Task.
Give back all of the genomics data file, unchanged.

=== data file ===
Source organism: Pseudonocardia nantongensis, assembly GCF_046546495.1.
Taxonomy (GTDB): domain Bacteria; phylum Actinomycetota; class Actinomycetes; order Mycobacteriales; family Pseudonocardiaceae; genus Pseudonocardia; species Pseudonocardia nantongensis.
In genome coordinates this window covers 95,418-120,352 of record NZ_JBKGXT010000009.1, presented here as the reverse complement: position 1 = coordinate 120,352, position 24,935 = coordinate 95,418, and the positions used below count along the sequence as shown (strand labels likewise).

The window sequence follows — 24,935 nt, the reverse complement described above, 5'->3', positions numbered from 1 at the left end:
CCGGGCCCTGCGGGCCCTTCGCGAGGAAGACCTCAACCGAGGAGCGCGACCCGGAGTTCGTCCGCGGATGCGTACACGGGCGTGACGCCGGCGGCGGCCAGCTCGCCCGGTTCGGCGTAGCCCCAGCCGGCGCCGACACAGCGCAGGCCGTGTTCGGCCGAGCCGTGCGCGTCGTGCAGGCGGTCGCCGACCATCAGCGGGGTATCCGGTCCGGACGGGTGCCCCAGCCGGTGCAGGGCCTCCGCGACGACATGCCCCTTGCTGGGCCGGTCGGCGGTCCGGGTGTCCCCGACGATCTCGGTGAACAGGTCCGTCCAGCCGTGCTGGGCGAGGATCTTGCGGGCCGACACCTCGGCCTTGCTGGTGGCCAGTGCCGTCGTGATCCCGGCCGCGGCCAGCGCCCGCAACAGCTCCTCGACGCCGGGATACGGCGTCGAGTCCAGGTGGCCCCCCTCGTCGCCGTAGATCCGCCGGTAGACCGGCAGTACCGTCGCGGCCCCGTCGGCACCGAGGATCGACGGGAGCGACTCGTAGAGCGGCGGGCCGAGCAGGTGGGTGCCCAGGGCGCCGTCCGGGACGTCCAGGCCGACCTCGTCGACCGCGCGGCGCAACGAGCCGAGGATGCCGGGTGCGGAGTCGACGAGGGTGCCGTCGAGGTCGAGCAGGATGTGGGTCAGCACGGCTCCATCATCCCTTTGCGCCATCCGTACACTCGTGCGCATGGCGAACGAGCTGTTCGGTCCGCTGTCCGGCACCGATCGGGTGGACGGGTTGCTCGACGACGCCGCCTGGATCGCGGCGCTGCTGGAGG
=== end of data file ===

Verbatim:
Source organism: Pseudonocardia nantongensis, assembly GCF_046546495.1.
Taxonomy (GTDB): domain Bacteria; phylum Actinomycetota; class Actinomycetes; order Mycobacteriales; family Pseudonocardiaceae; genus Pseudonocardia; species Pseudonocardia nantongensis.
In genome coordinates this window covers 95,418-120,352 of record NZ_JBKGXT010000009.1, presented here as the reverse complement: position 1 = coordinate 120,352, position 24,935 = coordinate 95,418, and the positions used below count along the sequence as shown (strand labels likewise).

The window sequence follows — 24,935 nt, the reverse complement described above, 5'->3', positions numbered from 1 at the left end:
CCGGGCCCTGCGGGCCCTTCGCGAGGAAGACCTCAACCGAGGAGCGCGACCCGGAGTTCGTCCGCGGATGCGTACACGGGCGTGACGCCGGCGGCGGCCAGCTCGCCCGGTTCGGCGTAGCCCCAGCCGGCGCCGACACAGCGCAGGCCGTGTTCGGCCGAGCCGTGCGCGTCGTGCAGGCGGTCGCCGACCATCAGCGGGGTATCCGGTCCGGACGGGTGCCCCAGCCGGTGCAGGGCCTCCGCGACGACATGCCCCTTGCTGGGCCGGTCGGCGGTCCGGGTGTCCCCGACGATCTCGGTGAACAGGTCCGTCCAGCCGTGCTGGGCGAGGATCTTGCGGGCCGACACCTCGGCCTTGCTGGTGGCCAGTGCCGTCGTGATCCCGGCCGCGGCCAGCGCCCGCAACAGCTCCTCGACGCCGGGATACGGCGTCGAGTCCAGGTGGCCCCCCTCGTCGCCGTAGATCCGCCGGTAGACCGGCAGTACCGTCGCGGCCCCGTCGGCACCGAGGATCGACGGGAGCGACTCGTAGAGCGGCGGGCCGAGCAGGTGGGTGCCCAGGGCGCCGTCCGGGACGTCCAGGCCGACCTCGTCGACCGCGCGGCGCAACGAGCCGAGGATGCCGGGTGCGGAGTCGACGAGGGTGCCGTCGAGGTCGAGCAGGATGTGGGTCAGCACGGCTCCATCATCCCTTTGCGCCATCCGTACACTCGTGCGCATGGCGAACGAGCTGTTCGGTCCGCTGTCCGGCACCGATCGGGTGGACGGGTTGCTCGACGACGCCGCCTGGATCGCGGCGCTGCTGGAGG